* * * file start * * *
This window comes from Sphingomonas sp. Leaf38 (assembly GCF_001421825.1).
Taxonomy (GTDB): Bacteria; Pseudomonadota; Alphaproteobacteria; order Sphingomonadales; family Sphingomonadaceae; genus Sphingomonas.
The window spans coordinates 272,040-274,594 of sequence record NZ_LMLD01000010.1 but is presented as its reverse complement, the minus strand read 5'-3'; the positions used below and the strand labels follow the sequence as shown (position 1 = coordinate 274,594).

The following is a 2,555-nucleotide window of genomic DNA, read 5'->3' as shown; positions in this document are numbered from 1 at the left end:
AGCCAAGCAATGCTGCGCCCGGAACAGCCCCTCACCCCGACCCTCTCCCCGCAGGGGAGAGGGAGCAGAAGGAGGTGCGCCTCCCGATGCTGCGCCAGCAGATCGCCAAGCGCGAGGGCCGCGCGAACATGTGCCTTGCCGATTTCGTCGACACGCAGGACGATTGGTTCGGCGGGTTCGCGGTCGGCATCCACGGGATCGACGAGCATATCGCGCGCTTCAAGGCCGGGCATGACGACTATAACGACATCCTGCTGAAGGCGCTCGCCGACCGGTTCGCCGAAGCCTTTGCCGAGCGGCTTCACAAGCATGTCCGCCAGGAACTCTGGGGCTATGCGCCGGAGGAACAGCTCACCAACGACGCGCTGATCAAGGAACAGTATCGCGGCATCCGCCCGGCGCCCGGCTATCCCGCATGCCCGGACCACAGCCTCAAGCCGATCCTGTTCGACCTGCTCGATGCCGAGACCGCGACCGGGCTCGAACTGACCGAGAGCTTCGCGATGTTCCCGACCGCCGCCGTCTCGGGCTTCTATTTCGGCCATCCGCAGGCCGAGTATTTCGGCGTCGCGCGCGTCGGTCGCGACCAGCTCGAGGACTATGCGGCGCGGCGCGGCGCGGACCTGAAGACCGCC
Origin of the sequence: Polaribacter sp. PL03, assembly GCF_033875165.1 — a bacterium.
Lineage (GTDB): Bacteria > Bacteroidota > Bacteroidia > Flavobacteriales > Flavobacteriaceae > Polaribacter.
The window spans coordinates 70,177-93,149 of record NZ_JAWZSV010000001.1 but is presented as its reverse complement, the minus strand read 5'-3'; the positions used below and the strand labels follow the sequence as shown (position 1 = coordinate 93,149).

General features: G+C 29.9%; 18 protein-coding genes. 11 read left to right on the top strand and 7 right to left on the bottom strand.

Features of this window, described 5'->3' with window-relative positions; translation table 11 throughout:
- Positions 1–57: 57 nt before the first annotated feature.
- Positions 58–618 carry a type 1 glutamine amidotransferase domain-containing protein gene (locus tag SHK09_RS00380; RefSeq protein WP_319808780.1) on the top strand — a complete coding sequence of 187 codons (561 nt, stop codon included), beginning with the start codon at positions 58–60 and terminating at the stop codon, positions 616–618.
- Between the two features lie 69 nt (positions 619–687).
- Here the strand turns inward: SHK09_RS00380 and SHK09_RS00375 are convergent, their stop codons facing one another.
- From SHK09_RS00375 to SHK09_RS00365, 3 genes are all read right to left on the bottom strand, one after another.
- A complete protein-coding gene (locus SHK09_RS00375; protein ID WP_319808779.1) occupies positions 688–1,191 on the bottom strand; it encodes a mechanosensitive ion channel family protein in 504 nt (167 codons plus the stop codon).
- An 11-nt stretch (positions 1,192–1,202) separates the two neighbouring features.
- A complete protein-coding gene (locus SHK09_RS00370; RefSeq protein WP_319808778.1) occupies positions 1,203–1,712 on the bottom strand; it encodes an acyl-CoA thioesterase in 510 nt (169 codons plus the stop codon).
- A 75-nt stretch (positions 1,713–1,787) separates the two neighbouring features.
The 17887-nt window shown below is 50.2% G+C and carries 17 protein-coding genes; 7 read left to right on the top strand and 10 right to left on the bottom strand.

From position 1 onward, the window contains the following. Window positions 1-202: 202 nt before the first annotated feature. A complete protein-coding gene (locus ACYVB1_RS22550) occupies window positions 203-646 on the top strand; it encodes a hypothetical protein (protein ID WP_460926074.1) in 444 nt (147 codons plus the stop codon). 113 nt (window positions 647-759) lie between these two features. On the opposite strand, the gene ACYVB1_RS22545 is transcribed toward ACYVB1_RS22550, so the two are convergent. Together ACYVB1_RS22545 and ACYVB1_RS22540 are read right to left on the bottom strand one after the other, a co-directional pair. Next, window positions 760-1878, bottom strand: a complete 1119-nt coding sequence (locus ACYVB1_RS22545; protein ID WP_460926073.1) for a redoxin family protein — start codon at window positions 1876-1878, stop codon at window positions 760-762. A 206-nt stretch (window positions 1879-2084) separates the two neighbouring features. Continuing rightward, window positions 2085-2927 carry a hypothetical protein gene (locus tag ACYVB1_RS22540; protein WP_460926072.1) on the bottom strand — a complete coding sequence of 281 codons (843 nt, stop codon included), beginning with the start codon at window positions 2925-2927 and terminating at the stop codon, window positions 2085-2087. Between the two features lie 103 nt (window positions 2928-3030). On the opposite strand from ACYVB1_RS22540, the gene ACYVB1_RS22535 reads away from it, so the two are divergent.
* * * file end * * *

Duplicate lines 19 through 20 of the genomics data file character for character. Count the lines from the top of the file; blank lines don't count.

- A 75-nt stretch (positions 1,713–1,787) separates the two neighbouring features.
The 17887-nt window shown below is 50.2% G+C and carries 17 protein-coding genes; 7 read left to right on the top strand and 10 right to left on the bottom strand.